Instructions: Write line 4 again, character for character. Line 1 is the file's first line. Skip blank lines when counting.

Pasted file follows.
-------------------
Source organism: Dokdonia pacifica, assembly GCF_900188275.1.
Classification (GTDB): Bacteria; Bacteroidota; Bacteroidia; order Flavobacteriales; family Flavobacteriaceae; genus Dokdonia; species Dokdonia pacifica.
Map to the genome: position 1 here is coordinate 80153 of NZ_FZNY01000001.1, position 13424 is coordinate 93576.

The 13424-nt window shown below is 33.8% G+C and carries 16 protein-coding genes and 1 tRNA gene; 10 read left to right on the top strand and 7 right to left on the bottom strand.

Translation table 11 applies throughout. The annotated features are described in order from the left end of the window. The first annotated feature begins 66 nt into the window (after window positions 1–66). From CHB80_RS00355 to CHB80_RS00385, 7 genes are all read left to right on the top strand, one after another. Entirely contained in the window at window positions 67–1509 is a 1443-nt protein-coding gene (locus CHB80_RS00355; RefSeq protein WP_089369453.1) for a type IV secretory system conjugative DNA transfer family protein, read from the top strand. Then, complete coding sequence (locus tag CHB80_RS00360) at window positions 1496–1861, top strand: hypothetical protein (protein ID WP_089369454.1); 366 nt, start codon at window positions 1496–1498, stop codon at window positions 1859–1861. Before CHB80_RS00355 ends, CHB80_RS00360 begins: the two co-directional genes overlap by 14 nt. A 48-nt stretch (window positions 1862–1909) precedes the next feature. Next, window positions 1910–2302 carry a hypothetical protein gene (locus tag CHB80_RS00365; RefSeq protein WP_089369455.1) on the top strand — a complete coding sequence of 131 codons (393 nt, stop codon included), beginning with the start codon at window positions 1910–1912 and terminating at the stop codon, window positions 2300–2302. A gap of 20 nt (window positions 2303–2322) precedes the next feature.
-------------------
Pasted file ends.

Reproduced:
The 13424-nt window shown below is 33.8% G+C and carries 16 protein-coding genes and 1 tRNA gene; 10 read left to right on the top strand and 7 right to left on the bottom strand.